# An Introduction to Solubility Products

• • Contributed by Jim Clark
• Former Head of Chemistry and Head of Science at Truro School in Cornwall

This page discusses how solubility products are defined, including their units units. It also explores the relationship between the solubility product of an ionic compound and its solubility.

## Solubility products are equilibrium constants

Barium sulfate is almost insoluble in water. It is not totally insoluble—very small amounts do dissolve. This is true of any "insoluble" ionic compound. If solid barium sulfate is shaken with water, a small amount of barium ions and sulfate ions break away from the surface of the solid and go into solution. Over time, some of these return from solution to stick onto the solid again.

An equilibrium is established when the rate at which some ions are breaking away from the solid lattice is exactly matched by the rate at which others are returning. Consider the balanced equation for the barium sulfate reaction:

$BaSO_4(s) \rightleftharpoons Ba^{2+}(aq) + SO_4^{2-}(aq)$

The position of this equilibrium lies very far to the left. The great majority of the barium sulfate is present as solid—​there are no visible changes to the solid. However, the equilibrium does exist, and an equilibrium constant can be written. The equilibrium constant is called the solubility product, and is given the symbol Ksp:

$K_{sp} = [Ba^{2+} (aq)] [SO_4^{2-}(aq)]$

For simplicity, solubility product expressions are often written without the state symbols:

$K_{sp} = [Ba^{2+}] [SO_4^{2-}]$

Notice that there is no solid barium sulfate term. For many simple equilibria, the equilibrium constant expression has terms for the right side of the equation divided by terms for the left side. But in this case, there is no term for the concentration of the solid barium sulfate. This is a heterogeneous equilibrium, one which contains substances in more than one state. In a heterogeneous equilibrium, concentration terms for solids are left out of the expression.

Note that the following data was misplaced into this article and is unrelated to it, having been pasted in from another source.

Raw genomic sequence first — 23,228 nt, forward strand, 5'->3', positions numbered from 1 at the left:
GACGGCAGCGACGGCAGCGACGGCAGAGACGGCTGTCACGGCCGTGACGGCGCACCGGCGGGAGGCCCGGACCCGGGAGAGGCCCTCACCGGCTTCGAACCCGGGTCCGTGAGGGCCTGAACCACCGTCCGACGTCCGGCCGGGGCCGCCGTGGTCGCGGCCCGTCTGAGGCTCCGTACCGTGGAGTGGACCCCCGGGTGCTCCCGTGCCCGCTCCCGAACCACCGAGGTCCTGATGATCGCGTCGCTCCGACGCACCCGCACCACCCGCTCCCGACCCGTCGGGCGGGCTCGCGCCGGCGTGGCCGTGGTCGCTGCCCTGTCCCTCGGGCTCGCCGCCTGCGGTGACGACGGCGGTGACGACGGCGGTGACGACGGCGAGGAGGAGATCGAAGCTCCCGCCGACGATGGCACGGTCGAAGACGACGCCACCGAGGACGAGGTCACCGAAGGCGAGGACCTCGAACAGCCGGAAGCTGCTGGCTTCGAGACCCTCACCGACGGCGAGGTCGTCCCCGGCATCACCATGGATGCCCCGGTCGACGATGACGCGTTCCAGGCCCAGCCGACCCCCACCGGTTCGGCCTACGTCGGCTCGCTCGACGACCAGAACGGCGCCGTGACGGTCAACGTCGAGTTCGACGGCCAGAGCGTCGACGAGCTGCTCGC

## Solubility products for more complicated solids

Here is the corresponding equilibrium for calcium phosphate, Ca3(PO4)2:

$Ca_3(PO_4)_2(s) \rightleftharpoons 3Ca^{2+}(aq) + 2PO_4^{3-}(aq)$

Below is the solubility product expression:

$K_{sp} = [Ca^{2+}]^3[PO_4^{3-}]^2$

As with any other equilibrium constant, the concentrations are raised to the power of their respective stoichiometric coefficients in the equilibrium equation. Solubility products only apply to sparingly soluble ionic compounds, not to normally soluble compounds such as sodium chloride. Interactions between the ions in the solution interfere with the simple equilibrium.

## The units for solubility products

The units for solubility products differ depending on the solubility product expression, and you need to be able to work them out each time.

Example 1: BaSO4

Below is the solubility product expression for barium sulfate:

$K_{sp} = [Ba^{2+}] [SO_4^{2-}]$

Each concentration has the unit mol dm-3. In this case, the units for the solubility product in this case are the following: (mol dm-3) x (mol dm-3) = mol2 dm-6

Example 2: CaPO4

Recall the solubility product expression for calcium phosphate:

$K_{sp} = [Ca^{2+}]^3[PO_4^{3-}]^2$

The units this time will be: (mol dm-3)3 x (mol dm-3)2 = (mol dm-3)5 = mol5 dm-15

## Solubility products apply only to saturated solutions

Recall the barium sulfate equation:

$BaSO_4(s) \rightleftharpoons Ba^{2+}(aq) + SO_4^{2-}(aq)$

The corresponding solubility product expression is the following:

$K_{sp}= [Ba^{2+}][SO_4^{2-}]$

Ksp for barium sulfate at 298 K is 1.1 x 10-10 mol2 dm-6.

In order for this equilibrium constant (the solubility product) to apply, solid barium sulfate must be present in a saturated solution of barium sulfate. This is indicated by the equilibrium equation. If barium ions and sulfate ions exist in solution in the presence of some solid barium sulfate at 298 K, and multiply the concentrations of the ions together, the answer will be 1.1 x 10-10 mol2 dm-6. It is possible to multiply ionic concentrations and obtain a value less than this solubility product; in such cases the solution is too dilute, and no equilibrium exists. ​If the concentrations are lowered enough, no precipitate can form.

However, it is impossible to calculate a product greater than the solubility product. If solutions containing barium ions and sulfate ions are mixed such that the product of the concentrations would exceed Ksp​, a precipitate forms. Enough solid is produced to reduce the concentrations of the barium and sulfate ions down to the value of the solubility product.

## Summary

• The value of a solubility product relates only to a saturated solution.
• If the ionic concentrations give a value less than the solubility product, the solution is not saturated. No precipitate would be formed in such a case.
• If the ionic concentrations give a value more than the solubility product, enough precipitate would be formed to reduce the concentrations to give an answer equal to the solubility product.

## Contributors

Jim Clark (Chemguide.co.uk)